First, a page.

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Curfew Begins in Ferguson, Police Move in on Michael Brown Protesters

Police were seen firing gas canisters at crowds who defied a midnight curfew in Ferguson the St. Louis suburb where Michael Brown was killed.
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After a midnight curfew began in a St. Louis suburb roiled by protests following the death of an unarmed teen killed by police, police moved in to disperse a group of protesters who defied the order.

Police in gas masks were seen firing smoke or gas canisters at a crowd that defied the midnight curfew and chanted "no justice, no curfew!" It was not immediately clear whether there were any arrests. At 12:41 a.m., an armored truck approached. Police announced over a loudspeaker "you must disperse immediately," and threatened the group with arrest.

Broadcasts showed police firing smoke or gas canisters toward crowds.

Many of the protesters had left by the time the midnight to 5 a.m. curfew began. As the deadline approached, a woman from the New Black Panther Party walked the street with a bullhorn, telling the crowd: "Please, please be out of the area by 12 o'clock." Police, some with riot shields, were seen guarding businesses near the protests as the curfew approached.

Missouri Gov. Jay Nixon declared a state of emergency and imposed the curfew Saturday, after a brief calm erupted into new violence and looting in the early morning hours. The suburb of Ferguson, a town of about 21,000, has been wracked by protests and unrest in the week since Michael Brown, 18, was shot dead by a Ferguson police officer last Saturday.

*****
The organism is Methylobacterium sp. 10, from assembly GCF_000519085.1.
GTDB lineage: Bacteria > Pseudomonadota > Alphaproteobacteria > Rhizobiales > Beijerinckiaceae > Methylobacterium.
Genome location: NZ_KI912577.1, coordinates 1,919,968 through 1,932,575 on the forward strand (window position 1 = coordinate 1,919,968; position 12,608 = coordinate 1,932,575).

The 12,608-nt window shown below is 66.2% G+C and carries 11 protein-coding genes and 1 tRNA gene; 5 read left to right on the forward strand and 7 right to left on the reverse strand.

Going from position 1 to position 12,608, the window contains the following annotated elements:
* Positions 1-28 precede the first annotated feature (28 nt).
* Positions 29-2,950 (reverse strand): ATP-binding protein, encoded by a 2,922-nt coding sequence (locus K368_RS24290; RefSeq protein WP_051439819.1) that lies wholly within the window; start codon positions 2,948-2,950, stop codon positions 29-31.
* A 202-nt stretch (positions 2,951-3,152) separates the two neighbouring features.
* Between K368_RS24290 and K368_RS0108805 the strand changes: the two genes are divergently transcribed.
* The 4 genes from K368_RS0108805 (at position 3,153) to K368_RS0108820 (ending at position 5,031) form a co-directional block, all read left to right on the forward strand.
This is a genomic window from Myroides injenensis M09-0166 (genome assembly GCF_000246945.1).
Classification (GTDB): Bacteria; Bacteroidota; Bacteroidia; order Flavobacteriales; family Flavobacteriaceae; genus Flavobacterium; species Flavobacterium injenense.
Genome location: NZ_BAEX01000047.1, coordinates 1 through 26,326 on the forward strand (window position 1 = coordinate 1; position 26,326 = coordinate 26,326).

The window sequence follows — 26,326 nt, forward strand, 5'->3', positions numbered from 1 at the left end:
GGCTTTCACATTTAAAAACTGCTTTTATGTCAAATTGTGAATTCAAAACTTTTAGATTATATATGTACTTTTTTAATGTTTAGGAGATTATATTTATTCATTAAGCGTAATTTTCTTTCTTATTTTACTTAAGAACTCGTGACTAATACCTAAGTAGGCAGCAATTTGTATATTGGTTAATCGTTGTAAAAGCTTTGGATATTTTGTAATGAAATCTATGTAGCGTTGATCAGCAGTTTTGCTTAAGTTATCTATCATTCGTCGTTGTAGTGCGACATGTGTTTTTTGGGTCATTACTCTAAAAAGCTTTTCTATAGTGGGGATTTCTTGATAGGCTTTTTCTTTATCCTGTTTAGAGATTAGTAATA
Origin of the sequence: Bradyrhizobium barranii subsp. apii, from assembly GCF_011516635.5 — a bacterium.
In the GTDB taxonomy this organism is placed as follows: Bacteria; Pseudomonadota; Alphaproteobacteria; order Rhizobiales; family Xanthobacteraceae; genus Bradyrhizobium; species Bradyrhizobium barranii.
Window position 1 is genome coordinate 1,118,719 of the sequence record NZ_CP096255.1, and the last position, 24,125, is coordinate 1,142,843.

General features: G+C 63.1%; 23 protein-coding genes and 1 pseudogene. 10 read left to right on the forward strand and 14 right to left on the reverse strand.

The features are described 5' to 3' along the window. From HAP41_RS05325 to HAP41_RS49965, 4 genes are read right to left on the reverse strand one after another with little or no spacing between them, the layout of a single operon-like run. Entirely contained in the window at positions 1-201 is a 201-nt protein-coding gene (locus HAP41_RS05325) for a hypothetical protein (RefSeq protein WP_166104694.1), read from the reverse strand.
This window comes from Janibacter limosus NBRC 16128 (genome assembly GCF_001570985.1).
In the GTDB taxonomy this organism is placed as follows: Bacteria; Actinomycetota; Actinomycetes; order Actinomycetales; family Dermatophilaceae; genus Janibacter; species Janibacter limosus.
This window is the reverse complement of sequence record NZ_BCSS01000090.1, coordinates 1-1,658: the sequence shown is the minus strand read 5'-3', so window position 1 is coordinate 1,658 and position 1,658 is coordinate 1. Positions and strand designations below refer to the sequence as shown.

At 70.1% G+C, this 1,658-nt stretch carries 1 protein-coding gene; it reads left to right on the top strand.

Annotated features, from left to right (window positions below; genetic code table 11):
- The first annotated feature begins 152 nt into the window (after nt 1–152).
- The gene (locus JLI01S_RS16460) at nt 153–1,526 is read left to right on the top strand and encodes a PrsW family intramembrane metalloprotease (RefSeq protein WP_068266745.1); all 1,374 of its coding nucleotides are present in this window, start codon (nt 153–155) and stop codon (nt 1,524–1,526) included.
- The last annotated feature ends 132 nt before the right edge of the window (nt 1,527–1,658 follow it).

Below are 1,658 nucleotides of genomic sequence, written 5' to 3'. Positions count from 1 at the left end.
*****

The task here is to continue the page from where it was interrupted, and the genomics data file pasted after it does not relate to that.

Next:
Some on West Florissant Avenue, the thoroughfare where most of the clashes have taken place, were skeptical earlier in the day whether the curfew would do more harm than good, with some calling the measure insulting. “I think it's a disgrace. I think it's unfair. No other municipality has a curfew for adults,” said Antoine Hobson.

Another man, Jeff Harris, said while he would obey the curfew said the curfew would do more harm than good. “I think it violates people's right to assemble. It's a bad idea. It further provokes these people,” he said. Others supported the move, although reluctantly. “I don't like it, but considering what happened, I understand it. It's just a few people who are causing these problems," said Marcus Johnson.

Brown’s cousin, Ty Pruitt, was among those helping to clean up business damaged in Saturday’s looting. He blasted those who have taken advantage of the situation to trash stores. “My family does not represent nor condone what’s going on here,” he told NBC affiliate KDSK. “We want answers, but this is not the way to get them. This is not the way to do it.”

“You guys say you’re doing this for my baby cousin, you say you’re doing this for justice,” Pruitt said of the looters. “What are you accomplishing? That’s what I want to know. What are you accomplishing by the ignorance you’re displaying in this community?”

The looting early Saturday morning came after Ferguson police on Friday released the name of the officer who shot Brown but also released surveillance video that appeared to show Brown robbing a clerk at a liquor store shortly before he was shot.

The officer, Darren Wilson, did not know Brown was a robbery suspect when he stopped the teen for walking in the street, Chief Thomas Jackson said. Brown’s family called the release of the video a “character assassination,” and a source with knowledge of the situation told NBC News that the Department of Justice urged against releasing the video because it would inflame tensions

The Associated Press contributed to this report.